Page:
Wednesday, June 7, 2017

How much should I water? Lawn and tree watering guidelines for summer

Kari Lewis, MSU Extension - Glacier county

We had some hot, windy weather the end of May that added some stress to our crops and trees.  While we’re dependent upon Mother Nature when it comes to watering our dryland crops, there are a few guidelines for watering lawns and trees that I wanted to share to keep them vibrant and healthy.

When watering trees, we need to remember that most of the small feeder roots that are responsible for water uptake are located in the top 12 to 18 inches of soil.  Trees and shrubs should be watered when the top 6 to 9 inches of soil in the root zone are dry.  A relatively easy way to check this is to take a long screwdriver and push it down into the soil near the tree.  You can also take a shovel or hand trowel and dig a small hole under the plant canopy and feel the soil.  If the soil is cool and moist 6 to 9 inches below the surface, no water is needed.  If the soil is dry, or its very hard to push the screwdriver down into the soil, it’s definitely time to water. 

During the spring and summer, trees should be watered about three to four times a month, approximately two inches per watering.  Trees should be watered not at the base of the trunk of the tree, but instead at the dripline.  The dripline is the area at the edge of the tree’s canopy, which is the most effective way to water the tree’s feeder roots which are responsible for water uptake.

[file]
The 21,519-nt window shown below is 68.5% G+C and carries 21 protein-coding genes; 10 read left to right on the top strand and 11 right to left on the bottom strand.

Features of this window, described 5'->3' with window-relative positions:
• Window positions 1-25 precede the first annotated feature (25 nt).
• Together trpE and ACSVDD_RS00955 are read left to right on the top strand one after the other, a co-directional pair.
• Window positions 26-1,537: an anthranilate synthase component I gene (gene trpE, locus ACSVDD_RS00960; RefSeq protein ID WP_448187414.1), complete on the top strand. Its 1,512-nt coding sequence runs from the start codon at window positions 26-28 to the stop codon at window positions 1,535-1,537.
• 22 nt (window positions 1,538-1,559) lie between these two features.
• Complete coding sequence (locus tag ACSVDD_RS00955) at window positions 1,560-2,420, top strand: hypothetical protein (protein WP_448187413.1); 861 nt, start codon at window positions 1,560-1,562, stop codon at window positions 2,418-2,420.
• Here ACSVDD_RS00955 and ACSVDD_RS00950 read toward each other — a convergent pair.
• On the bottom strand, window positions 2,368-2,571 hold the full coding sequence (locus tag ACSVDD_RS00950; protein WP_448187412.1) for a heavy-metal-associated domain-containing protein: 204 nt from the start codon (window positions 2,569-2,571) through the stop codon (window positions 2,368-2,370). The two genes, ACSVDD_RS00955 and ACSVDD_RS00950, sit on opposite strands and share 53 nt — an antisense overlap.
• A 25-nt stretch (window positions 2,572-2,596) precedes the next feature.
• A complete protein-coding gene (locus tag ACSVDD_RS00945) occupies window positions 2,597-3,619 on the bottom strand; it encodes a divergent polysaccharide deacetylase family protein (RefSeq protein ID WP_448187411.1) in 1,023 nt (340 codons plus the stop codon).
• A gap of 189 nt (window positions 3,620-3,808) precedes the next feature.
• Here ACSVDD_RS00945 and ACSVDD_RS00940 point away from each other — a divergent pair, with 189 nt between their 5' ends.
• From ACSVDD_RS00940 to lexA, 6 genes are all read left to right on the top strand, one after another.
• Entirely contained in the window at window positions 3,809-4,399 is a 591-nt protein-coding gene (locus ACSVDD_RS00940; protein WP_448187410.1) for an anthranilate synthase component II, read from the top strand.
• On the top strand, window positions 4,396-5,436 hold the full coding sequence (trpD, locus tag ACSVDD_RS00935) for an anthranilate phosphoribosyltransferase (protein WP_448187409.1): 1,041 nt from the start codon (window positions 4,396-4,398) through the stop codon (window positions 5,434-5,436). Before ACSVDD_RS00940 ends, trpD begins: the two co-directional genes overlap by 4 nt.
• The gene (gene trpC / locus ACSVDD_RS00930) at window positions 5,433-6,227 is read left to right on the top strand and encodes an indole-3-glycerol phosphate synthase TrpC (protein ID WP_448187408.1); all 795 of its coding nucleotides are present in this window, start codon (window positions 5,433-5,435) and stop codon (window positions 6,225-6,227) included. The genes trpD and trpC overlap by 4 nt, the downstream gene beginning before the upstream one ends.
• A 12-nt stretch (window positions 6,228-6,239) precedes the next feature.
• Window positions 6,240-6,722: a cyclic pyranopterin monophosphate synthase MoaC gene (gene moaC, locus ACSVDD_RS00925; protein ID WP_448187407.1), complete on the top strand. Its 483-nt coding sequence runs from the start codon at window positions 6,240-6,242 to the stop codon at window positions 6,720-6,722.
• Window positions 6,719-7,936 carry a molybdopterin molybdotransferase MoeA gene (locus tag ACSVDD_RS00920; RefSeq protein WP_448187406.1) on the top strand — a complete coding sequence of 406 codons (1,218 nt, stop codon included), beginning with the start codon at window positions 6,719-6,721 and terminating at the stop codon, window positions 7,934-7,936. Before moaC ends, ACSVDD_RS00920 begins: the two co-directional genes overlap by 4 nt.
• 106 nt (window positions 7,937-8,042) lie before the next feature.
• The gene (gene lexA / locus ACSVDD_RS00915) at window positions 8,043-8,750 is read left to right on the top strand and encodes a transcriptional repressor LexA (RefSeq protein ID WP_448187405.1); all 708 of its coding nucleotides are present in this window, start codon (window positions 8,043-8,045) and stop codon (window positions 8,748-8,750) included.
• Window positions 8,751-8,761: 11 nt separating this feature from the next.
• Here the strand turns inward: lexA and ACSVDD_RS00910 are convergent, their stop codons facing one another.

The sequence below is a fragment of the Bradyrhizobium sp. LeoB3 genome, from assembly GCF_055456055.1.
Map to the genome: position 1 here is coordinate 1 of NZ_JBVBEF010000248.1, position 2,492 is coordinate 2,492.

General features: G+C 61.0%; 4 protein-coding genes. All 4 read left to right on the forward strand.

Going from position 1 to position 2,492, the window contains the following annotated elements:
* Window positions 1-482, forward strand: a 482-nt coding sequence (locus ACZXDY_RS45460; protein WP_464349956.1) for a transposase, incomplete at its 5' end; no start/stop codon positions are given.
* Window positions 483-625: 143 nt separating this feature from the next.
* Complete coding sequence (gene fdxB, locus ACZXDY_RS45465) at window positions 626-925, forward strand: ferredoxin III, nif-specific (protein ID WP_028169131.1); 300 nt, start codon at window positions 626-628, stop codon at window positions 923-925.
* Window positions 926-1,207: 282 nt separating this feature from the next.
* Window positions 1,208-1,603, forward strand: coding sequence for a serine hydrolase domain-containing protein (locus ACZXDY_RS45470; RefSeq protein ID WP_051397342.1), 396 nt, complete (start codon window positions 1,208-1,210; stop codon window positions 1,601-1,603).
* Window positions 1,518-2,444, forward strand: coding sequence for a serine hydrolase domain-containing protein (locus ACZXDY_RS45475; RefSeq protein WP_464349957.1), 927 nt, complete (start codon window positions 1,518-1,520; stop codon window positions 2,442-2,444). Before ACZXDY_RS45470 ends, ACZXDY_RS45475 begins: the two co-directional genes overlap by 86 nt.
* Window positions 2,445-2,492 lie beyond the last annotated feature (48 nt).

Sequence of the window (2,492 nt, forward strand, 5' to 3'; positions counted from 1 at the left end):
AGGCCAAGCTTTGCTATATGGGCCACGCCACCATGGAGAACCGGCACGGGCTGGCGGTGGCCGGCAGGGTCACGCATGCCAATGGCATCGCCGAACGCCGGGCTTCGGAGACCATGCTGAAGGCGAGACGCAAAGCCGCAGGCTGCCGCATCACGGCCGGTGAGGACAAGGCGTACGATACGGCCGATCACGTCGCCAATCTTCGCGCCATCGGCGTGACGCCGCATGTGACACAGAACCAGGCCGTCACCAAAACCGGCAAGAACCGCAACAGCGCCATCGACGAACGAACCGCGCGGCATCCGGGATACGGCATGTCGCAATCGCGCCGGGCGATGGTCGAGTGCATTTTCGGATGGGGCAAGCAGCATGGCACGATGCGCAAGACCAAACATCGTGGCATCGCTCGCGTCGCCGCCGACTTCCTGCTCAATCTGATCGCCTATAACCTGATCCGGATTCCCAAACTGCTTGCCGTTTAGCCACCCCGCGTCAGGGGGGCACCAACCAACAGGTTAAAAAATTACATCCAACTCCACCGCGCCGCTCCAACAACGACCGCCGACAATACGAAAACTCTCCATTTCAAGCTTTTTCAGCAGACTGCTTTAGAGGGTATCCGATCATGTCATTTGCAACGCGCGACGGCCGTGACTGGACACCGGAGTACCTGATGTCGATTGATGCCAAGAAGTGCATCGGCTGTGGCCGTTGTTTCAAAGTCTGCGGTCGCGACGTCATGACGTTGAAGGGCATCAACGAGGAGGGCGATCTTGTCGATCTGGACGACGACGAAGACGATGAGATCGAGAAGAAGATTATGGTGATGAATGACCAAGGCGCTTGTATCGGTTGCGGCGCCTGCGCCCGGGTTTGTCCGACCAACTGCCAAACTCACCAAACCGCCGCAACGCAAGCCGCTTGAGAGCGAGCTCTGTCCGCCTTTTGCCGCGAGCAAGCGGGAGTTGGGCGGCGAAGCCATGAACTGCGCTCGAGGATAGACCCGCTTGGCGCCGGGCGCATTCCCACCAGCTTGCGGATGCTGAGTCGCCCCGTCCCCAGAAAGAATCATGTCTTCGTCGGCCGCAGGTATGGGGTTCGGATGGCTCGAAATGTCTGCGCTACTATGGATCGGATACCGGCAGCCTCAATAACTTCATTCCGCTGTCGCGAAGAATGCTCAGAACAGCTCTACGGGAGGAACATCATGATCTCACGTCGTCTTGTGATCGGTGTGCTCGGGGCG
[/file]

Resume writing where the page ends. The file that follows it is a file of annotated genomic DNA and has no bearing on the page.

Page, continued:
To determine how much water a tree needs, you can track how long it takes for a watering session to moisten those top 9 to 12 inches of the soil.  Also, the trunk diameter of the tree at chest height is correlated to how much water the tree needs.  For example, if the tree is four inches in diameter, at your chest height, that tree needs approximately four gallons of water each week. 

Regular watering throughout the spring and summer helps the tree grow and flower, transport nutrients, cool the tree, and defend against pests and other stresses.  During August, watering should be decreased to allow the tree to harden off for winter.  Once the leaves fall off the deciduous trees, trees should be watered well again prior to going into winter.  If there’s no snow during the winter, trees should be watered twice/month as well.  When watering trees, do not water the foliage of fruit or deciduous trees, that encourages blight, rust and mildews. 

Lawns should receive at least one inch of water per week, which is best applied in a heavy soaking, versus numerous, shallow waterings.  One inch of water equates to the amount of a tuna fish can, so you can set tuna fish cans on your lawn and then time how long it takes to fill the cans to allow you to determine how often to water to ensure the lawn receives one inch of water/week.  If the weather is hot and dry, the lawn will likely need more than one inch per week. 

For both lawns and trees, early morning is the best time to water, as the temperature is rising.  It provides for the most efficient use of water.  Watering in the evening can lead to disease issues as the leaves are wet going into the cool, dark night.  

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